a Protocol of YAP knockdown in vivo. Labeled YAP-siRNA or scrambled control RNA was transfected into normal mice (B6/SJL), and ER images of siRNA-positive neurons were obtained by two-photon microscopy from 18 h later for 4 h. b In vivo time-lapse imaging of normal mice after siRNA transfection by two-photon microscopy. Right graph shows quantitative analysis of ER volume of siRNA-positive neurons. c Knockdown of YAP was confirmed by immunohitochemistry after in vivo imaging of two-photon microscopy. Green arrow indicates siRNA-transfected cell, and white arrow indicates non-transfected cell. d Knockdown of YAP was confirmed by western blot of mouse cortex tissues dissected after observation by two-photon microscopy. e Immunohistochemistry of pSer46-MARCKS after siRNA transfection. Patty immunostains were observed by transfection of YAP-siRNA but not scrambled control siRNA (low magnification). High magnification revealed DAPI-negative cell death surrounded by pSer46-MARCKS signals. Quantitative analysis confirmed the increase of pSer46-MARCKS immunostain signals by YAP-siRNA (right graph). The bar graph indicates average and mean ± S.E.M., together with the corresponding data points. P-values were determined by Student’s t-test, **p < 0.01 (N = 3 mice, n = 30 fields). f Quantitative analysis of nuclear volume after YAP-knockdown supported TRIAD necrosis. Left panels: representative nuclei in 3D imaging, right graph: quantitative analysis of a cell nucleus. The box plot shows the median, quartiles and whiskers that represent 1.5× the interquartile range. P-values were determined by Wilcoxon’s rank sum test, **p < 0.01 (N = 3 mice, n = 50 cells). Source data are provided as a “Source Data file”.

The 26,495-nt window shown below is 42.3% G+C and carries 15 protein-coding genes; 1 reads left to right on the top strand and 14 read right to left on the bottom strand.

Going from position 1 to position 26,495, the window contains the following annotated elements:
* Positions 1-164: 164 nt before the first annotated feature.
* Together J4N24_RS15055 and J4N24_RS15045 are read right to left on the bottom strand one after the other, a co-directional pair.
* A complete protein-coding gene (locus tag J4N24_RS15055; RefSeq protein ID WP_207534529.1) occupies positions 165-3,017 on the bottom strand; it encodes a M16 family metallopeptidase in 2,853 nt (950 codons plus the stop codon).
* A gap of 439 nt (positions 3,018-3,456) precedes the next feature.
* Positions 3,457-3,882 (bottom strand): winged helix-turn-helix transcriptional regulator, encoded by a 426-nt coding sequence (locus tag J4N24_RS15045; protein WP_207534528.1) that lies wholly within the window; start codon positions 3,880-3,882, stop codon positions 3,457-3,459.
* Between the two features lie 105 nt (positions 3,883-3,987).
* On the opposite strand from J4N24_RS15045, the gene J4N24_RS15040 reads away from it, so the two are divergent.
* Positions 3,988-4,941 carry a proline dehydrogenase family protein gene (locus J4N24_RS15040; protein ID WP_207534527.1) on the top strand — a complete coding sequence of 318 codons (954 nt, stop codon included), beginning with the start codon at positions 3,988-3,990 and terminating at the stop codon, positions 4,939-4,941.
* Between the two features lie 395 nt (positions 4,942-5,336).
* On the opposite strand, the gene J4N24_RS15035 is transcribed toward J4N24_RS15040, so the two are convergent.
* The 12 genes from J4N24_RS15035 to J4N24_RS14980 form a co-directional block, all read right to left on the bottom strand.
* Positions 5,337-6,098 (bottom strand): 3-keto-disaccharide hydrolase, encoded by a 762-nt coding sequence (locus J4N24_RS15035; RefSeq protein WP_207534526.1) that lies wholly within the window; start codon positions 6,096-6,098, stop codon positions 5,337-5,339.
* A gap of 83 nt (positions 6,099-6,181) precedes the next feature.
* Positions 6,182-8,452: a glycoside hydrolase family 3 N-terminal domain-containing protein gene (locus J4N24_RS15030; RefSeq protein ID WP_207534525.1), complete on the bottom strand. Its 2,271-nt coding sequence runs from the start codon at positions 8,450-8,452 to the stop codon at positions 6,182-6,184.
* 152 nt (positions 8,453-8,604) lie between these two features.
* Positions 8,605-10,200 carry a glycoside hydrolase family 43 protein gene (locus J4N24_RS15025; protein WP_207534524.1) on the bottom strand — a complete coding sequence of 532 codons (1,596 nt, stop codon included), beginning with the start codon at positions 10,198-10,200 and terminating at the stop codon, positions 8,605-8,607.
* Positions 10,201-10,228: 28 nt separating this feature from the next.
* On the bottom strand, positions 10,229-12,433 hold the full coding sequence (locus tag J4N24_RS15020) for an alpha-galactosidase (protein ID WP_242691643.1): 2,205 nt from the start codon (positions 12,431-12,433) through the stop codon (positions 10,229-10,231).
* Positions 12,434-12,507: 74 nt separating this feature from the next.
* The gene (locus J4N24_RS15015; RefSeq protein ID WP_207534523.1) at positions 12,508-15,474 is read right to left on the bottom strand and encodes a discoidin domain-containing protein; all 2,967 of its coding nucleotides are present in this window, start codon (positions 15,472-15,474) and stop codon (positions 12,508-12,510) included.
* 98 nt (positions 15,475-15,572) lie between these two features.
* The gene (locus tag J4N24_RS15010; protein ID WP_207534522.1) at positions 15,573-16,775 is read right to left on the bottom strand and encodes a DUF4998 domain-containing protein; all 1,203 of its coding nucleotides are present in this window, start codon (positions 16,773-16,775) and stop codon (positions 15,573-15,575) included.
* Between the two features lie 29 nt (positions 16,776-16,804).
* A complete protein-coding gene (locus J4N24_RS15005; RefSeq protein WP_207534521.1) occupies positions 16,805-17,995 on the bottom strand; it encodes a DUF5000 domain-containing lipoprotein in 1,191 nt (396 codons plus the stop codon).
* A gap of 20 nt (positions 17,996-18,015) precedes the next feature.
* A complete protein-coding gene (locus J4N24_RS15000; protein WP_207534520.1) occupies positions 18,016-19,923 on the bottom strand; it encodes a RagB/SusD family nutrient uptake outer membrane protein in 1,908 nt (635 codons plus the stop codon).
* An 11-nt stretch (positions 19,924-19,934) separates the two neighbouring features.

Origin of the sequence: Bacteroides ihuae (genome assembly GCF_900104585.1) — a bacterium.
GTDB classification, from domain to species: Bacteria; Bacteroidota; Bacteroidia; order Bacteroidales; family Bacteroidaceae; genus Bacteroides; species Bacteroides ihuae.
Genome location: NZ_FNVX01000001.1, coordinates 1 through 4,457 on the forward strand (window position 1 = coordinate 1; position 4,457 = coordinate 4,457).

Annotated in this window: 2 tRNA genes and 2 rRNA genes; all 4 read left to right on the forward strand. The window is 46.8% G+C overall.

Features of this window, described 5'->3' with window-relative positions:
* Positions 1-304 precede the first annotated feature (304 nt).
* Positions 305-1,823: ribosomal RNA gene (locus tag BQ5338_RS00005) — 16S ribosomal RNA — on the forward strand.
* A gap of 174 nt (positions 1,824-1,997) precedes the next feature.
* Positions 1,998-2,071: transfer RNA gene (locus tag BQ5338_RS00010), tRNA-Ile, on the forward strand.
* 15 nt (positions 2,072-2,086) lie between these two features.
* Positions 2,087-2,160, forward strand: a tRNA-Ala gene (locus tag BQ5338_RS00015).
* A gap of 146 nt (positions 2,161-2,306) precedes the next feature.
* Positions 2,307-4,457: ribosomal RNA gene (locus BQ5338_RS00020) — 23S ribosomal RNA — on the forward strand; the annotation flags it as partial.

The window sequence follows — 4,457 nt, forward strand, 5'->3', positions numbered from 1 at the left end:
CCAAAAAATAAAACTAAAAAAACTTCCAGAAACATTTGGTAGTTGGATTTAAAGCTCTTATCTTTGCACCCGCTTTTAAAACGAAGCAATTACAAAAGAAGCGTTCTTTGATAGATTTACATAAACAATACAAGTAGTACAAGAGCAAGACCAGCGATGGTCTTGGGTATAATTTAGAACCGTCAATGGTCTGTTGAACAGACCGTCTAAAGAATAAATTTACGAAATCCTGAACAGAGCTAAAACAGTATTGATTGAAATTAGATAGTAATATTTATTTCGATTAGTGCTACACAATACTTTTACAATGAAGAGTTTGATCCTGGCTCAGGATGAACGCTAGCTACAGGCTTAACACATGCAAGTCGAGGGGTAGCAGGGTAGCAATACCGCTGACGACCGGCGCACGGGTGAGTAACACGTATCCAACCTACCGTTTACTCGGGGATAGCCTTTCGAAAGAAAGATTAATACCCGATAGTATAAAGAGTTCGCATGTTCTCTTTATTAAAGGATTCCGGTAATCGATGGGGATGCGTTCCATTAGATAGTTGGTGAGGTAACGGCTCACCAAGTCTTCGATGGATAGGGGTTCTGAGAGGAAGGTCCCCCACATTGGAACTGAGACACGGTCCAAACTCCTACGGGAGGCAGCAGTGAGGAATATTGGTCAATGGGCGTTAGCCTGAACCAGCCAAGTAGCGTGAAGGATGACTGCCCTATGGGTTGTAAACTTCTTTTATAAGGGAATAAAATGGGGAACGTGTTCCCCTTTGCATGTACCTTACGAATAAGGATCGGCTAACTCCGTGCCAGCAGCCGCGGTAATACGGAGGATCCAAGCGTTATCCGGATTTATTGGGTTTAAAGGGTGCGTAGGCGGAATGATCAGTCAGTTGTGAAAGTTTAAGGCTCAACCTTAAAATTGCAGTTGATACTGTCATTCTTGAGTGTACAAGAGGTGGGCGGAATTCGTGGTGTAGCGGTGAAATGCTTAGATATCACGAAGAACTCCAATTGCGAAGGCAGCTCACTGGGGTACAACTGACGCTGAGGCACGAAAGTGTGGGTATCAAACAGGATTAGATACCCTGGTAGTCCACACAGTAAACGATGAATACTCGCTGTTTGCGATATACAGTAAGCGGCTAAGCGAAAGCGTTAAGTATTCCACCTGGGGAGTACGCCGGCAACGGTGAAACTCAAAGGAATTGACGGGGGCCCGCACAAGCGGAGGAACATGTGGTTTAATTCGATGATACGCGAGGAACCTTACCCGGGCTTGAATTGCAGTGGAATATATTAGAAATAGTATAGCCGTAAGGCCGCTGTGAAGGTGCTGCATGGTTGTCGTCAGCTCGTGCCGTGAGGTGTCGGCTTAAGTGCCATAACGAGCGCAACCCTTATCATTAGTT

Fig. 8
Fig. 8. Time lapse imaging of a single neuron elucidates pathological cascade.
a Time lapse imaging protocol of a single neuron to analyze relationship between intracellular localization of YAP, intracellular Aβ and ER ballooning. Representative images of the same cells (similar to the cells in b) are shown in right panels. b Time lapse imaging of an iPSC-derived neurons carrying APP mutations (homozygous mutants carrying APP KM670/671NL). Nuclear YAP was shifted to intracellular Aβ in the cytoplasm (magenta arrow) and further to ballooned ER (green arrow). YAP was released to extracellular space via leakage of ballooned ER (white arrow) while intracellular Aβ remains as aggregates (blue arrow). The details were described in the text. c Chronological change of nuclear YAPdeltaC intensity and cytoplasmic BTA intensity in three iPSC-derived neurons carrying APP mutations. d Immunohistochemistry of human cerebral cortex with anti-calnexin, an ER membrane marker, and anti-YAP antibodies. Abnormal localizations of YAP in the cytoplasm or ballooned ER were observed frequently observed in MCI patients and at a low frequency in AD patients (white arrow), consistently with the findings in iPSC-derived neurons carrying APP mutations. Source data are provided as a “Source Data file”.
Fig. 9
Fig. 9. S1P and YAPdeltaC rescue ER instability and cognitive impairment in AD model mice.